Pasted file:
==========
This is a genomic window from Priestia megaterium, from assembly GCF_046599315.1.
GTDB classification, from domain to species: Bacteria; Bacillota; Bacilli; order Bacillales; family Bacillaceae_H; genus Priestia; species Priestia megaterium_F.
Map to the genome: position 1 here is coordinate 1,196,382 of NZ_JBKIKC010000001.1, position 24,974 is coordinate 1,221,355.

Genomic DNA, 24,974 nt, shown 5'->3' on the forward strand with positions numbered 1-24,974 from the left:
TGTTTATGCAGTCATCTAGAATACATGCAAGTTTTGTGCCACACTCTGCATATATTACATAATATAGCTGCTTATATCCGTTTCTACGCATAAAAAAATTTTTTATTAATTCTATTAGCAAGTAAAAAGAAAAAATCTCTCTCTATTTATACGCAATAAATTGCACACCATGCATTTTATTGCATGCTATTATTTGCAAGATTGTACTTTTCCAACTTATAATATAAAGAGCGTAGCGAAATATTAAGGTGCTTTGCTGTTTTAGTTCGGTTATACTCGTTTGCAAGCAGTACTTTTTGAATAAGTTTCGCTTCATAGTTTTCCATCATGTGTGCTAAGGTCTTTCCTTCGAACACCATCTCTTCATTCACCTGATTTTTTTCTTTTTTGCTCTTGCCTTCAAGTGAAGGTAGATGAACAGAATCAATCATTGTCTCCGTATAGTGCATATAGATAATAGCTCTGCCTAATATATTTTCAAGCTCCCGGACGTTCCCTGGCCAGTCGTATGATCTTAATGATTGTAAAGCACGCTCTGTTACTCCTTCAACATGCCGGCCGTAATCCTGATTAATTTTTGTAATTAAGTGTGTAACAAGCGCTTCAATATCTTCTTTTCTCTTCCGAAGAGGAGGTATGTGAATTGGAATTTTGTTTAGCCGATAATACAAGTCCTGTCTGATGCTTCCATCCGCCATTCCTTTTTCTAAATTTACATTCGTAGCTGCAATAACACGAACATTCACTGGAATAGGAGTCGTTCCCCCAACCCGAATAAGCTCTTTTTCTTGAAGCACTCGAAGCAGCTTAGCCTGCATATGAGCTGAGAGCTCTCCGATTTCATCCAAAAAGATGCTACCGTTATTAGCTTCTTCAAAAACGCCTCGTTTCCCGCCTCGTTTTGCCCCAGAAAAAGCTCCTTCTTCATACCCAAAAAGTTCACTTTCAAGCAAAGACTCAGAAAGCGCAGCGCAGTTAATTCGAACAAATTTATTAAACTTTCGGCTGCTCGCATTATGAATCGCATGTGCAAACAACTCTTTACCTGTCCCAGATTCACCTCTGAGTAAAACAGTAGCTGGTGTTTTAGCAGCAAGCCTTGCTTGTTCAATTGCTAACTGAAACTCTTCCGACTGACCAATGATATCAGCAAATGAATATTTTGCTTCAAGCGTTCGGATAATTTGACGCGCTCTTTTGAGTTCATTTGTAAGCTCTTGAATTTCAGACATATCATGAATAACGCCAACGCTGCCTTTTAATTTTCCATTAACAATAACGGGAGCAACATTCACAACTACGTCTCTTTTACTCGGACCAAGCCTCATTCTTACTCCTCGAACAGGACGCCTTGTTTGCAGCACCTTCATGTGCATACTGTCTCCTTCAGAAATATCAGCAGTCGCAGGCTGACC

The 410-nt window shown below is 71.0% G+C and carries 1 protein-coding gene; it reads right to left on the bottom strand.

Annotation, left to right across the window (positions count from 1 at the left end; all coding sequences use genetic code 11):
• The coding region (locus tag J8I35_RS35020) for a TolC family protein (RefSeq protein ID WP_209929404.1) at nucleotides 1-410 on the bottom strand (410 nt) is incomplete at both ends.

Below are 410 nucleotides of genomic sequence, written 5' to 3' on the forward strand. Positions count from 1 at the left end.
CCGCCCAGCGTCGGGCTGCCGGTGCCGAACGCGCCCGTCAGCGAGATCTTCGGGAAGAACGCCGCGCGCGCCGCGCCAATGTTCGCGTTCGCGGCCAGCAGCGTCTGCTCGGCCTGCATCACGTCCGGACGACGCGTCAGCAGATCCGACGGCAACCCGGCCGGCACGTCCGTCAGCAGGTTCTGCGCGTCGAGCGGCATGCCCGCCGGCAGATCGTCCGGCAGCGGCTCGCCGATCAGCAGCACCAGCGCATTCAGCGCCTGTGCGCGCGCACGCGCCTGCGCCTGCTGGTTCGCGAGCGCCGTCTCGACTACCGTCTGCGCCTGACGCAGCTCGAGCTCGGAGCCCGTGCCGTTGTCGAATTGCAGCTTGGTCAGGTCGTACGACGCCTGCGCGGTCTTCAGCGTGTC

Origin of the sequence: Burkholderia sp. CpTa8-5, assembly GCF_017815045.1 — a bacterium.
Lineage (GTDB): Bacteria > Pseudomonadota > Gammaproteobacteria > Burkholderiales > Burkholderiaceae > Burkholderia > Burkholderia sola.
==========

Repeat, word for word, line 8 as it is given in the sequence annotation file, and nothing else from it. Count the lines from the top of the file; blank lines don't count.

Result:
• The coding region (locus tag J8I35_RS35020) for a TolC family protein (RefSeq protein ID WP_209929404.1) at nucleotides 1-410 on the bottom strand (410 nt) is incomplete at both ends.